Craig Cutler’s passion for dinosaurs roared to life 10 years ago, at a warehouse in New Jersey. Inside, technicians were restoring a Tyrannosaurus rex for a museum exhibit. Cutler, a professional photographer, had been commissioned to document the process—and what he saw transfixed him. Throughout the warehouse, all kinds of ancient, invaluable bones stood frozen mid-assembly like prehistoric actors not quite ready to take the stage. Cutler recalls standing before the disembodied legs of a dinosaur, its fragile bones cradled in a metal rig and affixed with blue tape.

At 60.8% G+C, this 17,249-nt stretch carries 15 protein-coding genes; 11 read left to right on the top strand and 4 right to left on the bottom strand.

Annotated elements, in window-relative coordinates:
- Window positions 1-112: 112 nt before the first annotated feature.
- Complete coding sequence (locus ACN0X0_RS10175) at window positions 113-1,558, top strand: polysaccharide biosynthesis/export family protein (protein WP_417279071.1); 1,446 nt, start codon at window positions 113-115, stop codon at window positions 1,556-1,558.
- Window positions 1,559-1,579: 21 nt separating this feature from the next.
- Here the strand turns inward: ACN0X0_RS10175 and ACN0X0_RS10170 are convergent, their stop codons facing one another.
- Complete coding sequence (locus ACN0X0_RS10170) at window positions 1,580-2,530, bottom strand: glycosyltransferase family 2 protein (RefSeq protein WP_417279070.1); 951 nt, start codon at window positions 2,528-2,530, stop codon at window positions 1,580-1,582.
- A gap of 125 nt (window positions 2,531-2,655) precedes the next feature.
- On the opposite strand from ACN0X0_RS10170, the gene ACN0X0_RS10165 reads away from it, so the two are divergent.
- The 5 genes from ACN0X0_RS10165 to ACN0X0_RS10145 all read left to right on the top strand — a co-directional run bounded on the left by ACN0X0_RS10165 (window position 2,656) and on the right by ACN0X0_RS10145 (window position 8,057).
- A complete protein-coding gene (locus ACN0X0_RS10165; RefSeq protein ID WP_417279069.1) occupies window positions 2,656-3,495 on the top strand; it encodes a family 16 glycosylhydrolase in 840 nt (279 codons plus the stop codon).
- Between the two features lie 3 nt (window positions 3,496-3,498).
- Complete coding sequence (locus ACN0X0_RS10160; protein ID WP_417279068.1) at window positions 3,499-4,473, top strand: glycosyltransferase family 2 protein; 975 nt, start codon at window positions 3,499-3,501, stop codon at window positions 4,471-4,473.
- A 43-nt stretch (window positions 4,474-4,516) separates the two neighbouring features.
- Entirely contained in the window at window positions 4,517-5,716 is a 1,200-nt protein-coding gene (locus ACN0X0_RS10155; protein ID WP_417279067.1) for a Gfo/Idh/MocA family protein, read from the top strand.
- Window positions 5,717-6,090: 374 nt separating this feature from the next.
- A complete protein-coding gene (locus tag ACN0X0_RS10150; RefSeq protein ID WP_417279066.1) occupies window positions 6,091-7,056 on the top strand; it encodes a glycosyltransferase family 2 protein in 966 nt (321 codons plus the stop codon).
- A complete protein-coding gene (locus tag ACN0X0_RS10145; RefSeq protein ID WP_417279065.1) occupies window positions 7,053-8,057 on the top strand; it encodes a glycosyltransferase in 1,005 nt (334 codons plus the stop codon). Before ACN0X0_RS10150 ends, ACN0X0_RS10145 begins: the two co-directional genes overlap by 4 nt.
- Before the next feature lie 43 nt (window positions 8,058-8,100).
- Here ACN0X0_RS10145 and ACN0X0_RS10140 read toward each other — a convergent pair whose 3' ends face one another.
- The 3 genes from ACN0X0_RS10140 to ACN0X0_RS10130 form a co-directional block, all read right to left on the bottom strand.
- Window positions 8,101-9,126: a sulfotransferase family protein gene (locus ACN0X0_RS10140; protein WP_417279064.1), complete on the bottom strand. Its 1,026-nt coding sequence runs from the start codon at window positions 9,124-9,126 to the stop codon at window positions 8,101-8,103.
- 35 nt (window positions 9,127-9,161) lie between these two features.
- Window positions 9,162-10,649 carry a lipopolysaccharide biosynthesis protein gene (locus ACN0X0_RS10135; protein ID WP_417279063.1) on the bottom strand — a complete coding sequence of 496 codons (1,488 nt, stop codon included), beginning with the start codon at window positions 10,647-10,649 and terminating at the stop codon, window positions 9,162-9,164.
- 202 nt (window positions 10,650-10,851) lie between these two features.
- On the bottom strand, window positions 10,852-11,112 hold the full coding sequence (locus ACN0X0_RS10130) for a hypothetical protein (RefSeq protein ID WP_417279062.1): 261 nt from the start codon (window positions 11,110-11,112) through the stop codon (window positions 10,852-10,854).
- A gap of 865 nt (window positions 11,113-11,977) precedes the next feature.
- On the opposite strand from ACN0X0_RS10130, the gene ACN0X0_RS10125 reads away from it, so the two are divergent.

“I thought it was so beautiful,” he says.
Cutler was under the spell of a man named Phil Fraley, a self-described “jack of all trades and master of none” who